Abstract # 2798 Event # 31:

Scheduled for Thursday, June 17, 2010 04:45 PM-05:15 PM: Session 10 (Mezzanine Ballroom A/B/C/D) Oral Presentation


LAGOTHRIX: LEARNING FROM THE BEHAVIOR OF CAPTIVE MONKEYS

B. C. White
Centre College, Psychobiology Program, 600 W. Walnut St., Danville, KY 40422, USA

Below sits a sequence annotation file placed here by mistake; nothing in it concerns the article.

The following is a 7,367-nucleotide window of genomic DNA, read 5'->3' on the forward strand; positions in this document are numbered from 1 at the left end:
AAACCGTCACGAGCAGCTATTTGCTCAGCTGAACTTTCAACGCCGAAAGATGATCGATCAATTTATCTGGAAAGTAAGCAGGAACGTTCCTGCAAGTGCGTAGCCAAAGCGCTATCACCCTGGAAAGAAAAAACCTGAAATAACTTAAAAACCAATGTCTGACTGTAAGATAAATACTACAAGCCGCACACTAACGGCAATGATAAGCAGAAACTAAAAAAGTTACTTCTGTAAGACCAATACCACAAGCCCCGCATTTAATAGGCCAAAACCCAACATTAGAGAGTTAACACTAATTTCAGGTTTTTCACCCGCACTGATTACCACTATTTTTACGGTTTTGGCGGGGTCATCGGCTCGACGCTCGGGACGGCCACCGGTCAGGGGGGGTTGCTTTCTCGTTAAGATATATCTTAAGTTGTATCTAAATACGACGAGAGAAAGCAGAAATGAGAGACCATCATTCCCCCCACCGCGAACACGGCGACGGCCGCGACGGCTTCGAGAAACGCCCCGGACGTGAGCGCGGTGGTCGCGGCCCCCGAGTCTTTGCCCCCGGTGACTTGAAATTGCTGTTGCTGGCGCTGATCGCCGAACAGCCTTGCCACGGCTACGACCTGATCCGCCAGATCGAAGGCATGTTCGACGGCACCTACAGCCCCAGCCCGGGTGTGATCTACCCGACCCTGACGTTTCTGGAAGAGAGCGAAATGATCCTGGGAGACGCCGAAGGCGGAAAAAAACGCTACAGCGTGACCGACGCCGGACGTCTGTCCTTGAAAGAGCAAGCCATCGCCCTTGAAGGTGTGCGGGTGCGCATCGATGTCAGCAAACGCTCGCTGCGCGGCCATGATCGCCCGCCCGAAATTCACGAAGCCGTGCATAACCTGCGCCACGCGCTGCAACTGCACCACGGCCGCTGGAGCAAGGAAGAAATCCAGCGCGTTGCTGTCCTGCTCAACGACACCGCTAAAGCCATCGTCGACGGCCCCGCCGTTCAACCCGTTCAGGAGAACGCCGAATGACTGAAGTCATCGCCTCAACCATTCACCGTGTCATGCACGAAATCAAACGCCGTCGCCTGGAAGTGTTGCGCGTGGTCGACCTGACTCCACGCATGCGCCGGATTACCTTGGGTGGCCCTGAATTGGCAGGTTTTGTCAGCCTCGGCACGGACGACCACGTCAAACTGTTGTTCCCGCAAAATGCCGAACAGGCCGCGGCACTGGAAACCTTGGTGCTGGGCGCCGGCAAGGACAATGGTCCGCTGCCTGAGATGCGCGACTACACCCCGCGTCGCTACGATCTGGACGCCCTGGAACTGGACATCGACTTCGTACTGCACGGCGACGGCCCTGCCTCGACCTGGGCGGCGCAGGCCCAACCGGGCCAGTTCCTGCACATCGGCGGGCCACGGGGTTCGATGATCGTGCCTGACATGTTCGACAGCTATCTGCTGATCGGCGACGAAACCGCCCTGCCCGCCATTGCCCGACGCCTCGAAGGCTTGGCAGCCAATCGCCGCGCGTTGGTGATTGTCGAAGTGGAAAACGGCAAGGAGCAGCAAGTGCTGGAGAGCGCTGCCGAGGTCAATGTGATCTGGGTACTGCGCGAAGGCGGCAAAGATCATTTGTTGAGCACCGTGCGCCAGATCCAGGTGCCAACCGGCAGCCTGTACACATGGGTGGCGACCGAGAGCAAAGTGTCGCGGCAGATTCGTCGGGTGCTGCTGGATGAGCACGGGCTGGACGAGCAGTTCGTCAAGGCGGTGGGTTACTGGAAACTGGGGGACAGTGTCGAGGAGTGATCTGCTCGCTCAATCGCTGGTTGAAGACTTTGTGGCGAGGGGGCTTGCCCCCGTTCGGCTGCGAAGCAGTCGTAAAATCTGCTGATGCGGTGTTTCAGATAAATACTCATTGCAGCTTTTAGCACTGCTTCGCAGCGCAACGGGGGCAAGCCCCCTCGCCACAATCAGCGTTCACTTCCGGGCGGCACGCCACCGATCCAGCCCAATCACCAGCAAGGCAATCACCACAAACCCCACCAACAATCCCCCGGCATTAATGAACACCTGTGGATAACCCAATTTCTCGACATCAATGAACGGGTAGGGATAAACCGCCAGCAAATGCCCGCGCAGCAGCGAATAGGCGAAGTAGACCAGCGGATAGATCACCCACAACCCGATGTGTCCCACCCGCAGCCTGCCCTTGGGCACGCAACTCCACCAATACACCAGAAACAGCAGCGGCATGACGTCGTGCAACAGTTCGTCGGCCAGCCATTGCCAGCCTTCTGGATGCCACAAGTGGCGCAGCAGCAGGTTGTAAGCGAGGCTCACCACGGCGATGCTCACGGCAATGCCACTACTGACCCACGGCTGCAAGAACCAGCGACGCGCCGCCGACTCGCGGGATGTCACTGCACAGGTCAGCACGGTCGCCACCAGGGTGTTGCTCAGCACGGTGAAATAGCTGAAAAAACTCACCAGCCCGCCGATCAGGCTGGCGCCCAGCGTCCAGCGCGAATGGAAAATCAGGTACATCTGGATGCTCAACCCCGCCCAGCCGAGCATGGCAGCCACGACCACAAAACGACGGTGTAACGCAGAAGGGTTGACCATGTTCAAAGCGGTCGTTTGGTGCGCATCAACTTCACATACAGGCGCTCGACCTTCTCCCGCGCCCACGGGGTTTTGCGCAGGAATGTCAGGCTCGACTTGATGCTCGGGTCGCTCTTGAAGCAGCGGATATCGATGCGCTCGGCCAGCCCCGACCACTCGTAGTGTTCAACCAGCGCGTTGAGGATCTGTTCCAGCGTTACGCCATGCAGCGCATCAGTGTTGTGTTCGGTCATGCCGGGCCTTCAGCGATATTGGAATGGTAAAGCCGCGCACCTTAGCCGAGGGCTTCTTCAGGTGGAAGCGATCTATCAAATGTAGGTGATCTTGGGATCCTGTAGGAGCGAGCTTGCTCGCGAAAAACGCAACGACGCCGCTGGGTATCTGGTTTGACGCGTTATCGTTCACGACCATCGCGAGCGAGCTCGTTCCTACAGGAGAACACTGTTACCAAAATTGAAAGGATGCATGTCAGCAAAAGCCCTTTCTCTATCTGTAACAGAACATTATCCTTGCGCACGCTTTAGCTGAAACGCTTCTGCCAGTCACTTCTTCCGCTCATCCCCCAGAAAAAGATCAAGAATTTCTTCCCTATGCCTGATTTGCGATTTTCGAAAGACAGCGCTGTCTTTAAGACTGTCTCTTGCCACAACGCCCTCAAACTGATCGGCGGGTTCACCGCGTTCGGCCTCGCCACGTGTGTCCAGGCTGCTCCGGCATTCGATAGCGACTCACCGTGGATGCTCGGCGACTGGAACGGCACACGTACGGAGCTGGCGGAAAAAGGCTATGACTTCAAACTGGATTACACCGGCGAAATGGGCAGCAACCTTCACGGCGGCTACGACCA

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Nearly all of the woolly monkeys (Lagothrix lagotricha) imported into the United States were brought here for the pet trade. When given to zoos, former pets were poor breeders. In the mid 1980s, Louisville and Los Angeles Zoos purchased a captive raised group of five females from Scotland to breed with an existing male. Our studies began with this group for the purpose of identifying behavioral correlates of cortisol excretion, which could shed light on stress as a potential cause of their hypertension. Social behaviors correlated well with cortisol excretion, revealing a particular vulnerability of adult females (North American Woolly Monkey Studbook, Supplement 1988). High urinary cortisol in captive females may be related to social events that occur when females disperse in natural groups. We also studied other behaviors. A systematic study of bird predation demonstrated a unique preference for fiber (Stearns et al., 1988), later reported in a wild population. We found chest rubbing was correlated with mating (White et al., 2000). Subsequently, the same relationship was reported in natural groups. When a captive bachelor group was formed, the spacing adjustments were similar to those reported for adult males in their natural habitat (White et al., 2003), where related males stay in their natal groups. These studies suggest that a wide range of important natural behaviors can be identified and successfully investigated in captive settings.